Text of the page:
opinion in articles and interviews made in various times.
He sees Sri Lanka as the ideal location for the "Space
Elevator"in his book (Sir Clarke also gives another
reference for a possible location for the "Space
Elevator"in the "Afterwards"of the book.).
If the project is realized, Sir Clarke states in an interview
published in October 1999 in the New York Times,
anybody who wishes would be able to travel to "Space"for
only 200 USD, costing less than a plane ticket, and there
would be a big boom in space tourism.
May you live many thousands of years Dear Sir Clarke!
I have been planning to go to Sri Lanka and visit Arthur
C. Clarke for the last few years. In September 2001, I
had read an article about Arthur C. Clarke in Milliyet
written by Cuneyt Ayral. Cuneyt Ayral's being in Istanbul
at the same time with me was a coincidence. On January
14, 2002, with the contact information I received from
dear Cuneyt, I faxed a written interview proposal to Sir
Clarke himself to be e-published on The Light Millennium (www.lightmillennium.org).
was not expecting Sir Clarke to answer each and every
one of the 17-18 questions of the interview, but I wanted
to take my chances anyway. In a very short time, on January
16, 2002, I received a reply fax stating that he did not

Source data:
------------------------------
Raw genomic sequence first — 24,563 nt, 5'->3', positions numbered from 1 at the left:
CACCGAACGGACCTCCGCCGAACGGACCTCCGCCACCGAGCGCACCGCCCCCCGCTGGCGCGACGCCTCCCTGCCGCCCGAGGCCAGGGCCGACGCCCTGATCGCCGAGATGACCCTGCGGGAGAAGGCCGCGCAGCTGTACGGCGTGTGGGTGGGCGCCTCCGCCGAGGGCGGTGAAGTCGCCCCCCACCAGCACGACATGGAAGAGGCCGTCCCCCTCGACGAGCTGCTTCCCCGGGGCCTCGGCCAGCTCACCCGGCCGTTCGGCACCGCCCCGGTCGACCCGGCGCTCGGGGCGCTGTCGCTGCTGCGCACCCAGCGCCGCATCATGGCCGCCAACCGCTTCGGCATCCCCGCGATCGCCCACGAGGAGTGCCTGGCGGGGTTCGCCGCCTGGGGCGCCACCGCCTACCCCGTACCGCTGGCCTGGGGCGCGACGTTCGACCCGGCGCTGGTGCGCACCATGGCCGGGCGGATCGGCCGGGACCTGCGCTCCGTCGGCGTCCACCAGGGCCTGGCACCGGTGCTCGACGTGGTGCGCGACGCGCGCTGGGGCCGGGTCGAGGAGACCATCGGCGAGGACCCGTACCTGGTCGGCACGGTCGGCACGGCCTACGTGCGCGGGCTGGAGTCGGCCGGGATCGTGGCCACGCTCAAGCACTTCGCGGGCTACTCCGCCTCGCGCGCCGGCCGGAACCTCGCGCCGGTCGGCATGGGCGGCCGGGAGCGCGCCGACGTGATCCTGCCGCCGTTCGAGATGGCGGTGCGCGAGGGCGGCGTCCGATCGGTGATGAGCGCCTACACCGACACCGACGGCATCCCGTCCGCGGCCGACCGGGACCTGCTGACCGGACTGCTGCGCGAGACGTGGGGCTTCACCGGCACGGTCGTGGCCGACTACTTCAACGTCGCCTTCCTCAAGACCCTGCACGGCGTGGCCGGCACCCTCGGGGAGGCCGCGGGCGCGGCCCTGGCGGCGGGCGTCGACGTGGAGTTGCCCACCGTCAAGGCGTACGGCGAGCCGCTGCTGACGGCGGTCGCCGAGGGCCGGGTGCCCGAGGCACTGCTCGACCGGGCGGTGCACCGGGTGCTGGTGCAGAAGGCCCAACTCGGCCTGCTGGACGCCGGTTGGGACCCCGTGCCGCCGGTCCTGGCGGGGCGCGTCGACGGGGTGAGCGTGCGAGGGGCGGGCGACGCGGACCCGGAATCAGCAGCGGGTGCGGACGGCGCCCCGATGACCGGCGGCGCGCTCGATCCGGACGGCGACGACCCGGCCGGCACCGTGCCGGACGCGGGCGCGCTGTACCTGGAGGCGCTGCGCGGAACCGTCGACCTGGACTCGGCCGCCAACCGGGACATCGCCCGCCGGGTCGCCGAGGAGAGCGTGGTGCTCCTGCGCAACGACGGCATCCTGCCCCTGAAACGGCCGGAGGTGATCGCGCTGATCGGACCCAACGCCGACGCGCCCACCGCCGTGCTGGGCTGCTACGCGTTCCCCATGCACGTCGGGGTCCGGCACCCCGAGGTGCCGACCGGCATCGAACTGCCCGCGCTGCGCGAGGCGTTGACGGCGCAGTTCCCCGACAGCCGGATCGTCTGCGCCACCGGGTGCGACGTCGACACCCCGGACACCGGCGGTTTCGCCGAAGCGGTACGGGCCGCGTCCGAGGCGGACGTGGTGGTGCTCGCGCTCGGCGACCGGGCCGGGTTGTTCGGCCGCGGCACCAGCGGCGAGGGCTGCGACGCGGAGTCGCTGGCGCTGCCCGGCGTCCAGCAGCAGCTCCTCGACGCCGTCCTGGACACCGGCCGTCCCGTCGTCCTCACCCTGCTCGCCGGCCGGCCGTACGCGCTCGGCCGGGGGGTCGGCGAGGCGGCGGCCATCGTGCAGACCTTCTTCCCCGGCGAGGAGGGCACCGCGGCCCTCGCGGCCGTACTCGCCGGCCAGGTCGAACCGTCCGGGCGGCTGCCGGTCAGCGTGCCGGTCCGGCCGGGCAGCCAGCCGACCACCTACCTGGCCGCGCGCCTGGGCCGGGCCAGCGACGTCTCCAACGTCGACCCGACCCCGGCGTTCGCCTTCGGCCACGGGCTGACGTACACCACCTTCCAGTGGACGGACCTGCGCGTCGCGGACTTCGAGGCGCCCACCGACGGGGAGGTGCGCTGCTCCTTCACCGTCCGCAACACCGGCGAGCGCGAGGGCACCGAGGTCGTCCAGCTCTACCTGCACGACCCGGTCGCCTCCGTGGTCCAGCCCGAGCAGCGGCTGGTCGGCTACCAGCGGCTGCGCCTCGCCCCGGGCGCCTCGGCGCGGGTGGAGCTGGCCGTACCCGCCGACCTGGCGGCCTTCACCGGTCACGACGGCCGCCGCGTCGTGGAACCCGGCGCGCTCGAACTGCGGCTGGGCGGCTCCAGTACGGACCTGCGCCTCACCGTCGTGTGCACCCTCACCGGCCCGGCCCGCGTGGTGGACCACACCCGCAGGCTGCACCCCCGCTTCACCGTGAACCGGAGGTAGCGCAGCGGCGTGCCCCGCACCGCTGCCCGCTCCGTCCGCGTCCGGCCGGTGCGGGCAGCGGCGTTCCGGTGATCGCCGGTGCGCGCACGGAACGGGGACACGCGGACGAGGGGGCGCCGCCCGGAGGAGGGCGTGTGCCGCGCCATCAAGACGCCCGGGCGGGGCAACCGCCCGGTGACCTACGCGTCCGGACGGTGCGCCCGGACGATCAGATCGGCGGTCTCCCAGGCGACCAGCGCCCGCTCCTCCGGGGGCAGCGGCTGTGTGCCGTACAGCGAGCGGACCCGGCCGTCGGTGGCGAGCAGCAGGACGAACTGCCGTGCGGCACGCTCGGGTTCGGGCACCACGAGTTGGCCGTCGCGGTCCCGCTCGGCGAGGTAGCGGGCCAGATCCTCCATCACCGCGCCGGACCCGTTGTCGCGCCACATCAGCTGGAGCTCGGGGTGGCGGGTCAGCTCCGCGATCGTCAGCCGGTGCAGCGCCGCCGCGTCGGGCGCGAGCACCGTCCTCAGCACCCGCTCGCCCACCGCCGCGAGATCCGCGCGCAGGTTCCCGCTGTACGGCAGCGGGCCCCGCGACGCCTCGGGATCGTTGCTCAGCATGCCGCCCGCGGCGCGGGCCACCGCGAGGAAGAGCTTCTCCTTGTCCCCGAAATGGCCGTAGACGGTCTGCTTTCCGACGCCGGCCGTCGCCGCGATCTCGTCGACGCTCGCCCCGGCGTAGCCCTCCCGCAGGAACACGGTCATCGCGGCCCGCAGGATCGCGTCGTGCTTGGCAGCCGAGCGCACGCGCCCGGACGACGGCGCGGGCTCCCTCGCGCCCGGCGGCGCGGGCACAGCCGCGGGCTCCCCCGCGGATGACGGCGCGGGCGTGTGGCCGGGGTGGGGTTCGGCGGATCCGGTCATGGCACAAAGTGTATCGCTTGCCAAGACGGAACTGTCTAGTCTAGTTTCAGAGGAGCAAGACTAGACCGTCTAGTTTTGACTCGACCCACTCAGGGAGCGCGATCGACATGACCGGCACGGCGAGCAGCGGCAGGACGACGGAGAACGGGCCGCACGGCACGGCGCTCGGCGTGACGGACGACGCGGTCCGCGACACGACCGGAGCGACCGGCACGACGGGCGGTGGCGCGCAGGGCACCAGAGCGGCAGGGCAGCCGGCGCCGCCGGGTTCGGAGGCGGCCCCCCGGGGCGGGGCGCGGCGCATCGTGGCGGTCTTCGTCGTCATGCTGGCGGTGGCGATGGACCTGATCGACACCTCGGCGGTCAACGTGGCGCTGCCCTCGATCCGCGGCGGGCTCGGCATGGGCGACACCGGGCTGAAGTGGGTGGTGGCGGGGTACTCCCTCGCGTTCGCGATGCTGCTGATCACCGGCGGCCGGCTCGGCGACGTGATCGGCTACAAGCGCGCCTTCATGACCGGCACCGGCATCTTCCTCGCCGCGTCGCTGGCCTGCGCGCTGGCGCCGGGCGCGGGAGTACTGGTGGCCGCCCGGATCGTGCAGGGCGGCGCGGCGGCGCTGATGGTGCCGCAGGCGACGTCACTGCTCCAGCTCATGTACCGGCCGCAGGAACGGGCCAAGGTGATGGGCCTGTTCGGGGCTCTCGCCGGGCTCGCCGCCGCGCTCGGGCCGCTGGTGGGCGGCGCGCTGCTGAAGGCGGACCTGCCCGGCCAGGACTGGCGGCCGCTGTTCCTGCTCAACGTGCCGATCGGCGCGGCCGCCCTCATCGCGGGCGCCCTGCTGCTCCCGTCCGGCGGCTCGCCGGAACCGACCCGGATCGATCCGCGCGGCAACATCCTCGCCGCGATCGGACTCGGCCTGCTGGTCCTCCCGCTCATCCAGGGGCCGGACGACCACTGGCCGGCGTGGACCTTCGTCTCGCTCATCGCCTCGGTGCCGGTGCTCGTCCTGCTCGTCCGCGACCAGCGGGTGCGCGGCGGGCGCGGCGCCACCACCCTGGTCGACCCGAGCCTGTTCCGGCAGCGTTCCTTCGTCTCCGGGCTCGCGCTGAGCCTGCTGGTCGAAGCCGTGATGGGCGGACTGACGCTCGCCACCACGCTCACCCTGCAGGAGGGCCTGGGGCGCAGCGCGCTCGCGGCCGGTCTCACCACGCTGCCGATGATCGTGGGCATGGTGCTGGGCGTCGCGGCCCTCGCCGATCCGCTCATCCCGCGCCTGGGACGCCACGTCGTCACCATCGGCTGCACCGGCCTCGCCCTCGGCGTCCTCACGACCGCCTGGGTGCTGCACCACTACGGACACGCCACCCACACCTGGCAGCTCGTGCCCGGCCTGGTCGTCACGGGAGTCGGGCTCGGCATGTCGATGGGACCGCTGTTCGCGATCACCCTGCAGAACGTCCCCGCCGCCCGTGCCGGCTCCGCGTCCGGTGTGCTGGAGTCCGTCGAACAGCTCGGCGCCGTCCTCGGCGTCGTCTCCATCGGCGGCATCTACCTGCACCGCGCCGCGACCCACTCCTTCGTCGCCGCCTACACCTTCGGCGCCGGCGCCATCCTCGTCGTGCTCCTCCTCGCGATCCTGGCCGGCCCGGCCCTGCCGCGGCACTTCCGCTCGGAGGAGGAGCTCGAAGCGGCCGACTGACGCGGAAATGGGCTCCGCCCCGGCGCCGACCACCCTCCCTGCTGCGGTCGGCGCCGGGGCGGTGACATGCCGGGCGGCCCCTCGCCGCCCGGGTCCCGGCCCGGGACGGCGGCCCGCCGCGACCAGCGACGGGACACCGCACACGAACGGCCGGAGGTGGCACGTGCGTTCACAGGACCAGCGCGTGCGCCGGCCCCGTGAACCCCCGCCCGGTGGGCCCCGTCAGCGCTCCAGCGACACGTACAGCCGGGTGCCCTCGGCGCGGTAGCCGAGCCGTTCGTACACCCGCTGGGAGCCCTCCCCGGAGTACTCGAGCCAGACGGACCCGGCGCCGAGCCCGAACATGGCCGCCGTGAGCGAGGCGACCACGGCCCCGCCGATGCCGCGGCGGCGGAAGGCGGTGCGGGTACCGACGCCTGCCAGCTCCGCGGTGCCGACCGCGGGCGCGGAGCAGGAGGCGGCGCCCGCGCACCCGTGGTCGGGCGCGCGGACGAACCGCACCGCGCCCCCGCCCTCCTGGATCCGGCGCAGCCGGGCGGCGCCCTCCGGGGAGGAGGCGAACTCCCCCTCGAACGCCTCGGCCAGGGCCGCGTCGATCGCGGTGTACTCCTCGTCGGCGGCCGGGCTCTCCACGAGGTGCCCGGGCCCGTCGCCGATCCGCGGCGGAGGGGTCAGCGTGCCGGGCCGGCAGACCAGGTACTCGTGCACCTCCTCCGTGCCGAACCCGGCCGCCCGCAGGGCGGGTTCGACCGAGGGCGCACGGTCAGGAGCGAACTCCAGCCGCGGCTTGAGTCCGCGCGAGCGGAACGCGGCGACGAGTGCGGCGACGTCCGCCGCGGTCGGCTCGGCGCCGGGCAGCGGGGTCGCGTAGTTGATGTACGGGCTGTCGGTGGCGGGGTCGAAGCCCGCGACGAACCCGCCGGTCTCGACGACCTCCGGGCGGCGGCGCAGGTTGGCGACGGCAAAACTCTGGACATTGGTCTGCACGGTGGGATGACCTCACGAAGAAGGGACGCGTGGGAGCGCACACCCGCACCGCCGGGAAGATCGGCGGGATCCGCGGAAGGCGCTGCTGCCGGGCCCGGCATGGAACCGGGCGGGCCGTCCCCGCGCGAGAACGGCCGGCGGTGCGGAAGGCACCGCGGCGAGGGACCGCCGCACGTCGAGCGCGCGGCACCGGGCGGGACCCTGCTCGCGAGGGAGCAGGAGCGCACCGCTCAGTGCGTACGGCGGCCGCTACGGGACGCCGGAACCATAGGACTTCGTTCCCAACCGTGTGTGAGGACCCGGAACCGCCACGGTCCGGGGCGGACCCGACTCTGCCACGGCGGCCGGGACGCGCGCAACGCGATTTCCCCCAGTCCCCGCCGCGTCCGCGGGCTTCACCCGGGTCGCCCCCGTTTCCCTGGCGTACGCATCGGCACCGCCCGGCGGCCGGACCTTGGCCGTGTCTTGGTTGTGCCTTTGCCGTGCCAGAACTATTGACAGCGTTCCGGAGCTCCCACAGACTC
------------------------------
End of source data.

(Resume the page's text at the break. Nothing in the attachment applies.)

give interviews anymore.
the "Sir Arthur C. Clarke"letter headed and
signed reply, while he was explaining why he was not able
to accept my proposition, he was suggesting me to contact
with Simon Welfare for the documentary titled The Universe
of Arthur C. Clarke.
On the footnote of the fax, he was saying: "I discovered
now: the creator of the World Wide Web, Tim Berners-Lee
states that his Internet idea has been inspired by my
story 'Dial F for Frankenstein.'" This story also
takes place in his book of 996 pages called The Collected
Stories of Arthur C. Clarke
The Island newspaper published in Sri Lanka, a French
journalist, Paul Michaud, underlines that the birthday
celebrations for Sir Arthur C. Clarke have turned into
a national holiday. In the same article, while stating
that Sir Clarke "did not write any more," Michaud
was hoping that he would change his decision.
this information that I have read in the paper and the
writer's own fax, I, for some reason, did not want to
believe that he stopped writing and to accept his decision.
At my third visit, I was not expecting him to change his
mind about not giving any interviews indeed. While he
was giving the news of this wonderful surprising change,
Sir Clarke, like a little child, bringing his finger to
his lips, said: "Even my own agents don't know yet,"
with a low tone of voice.
Clarke with his secretary Tony Thurgoo, January 14, 2003.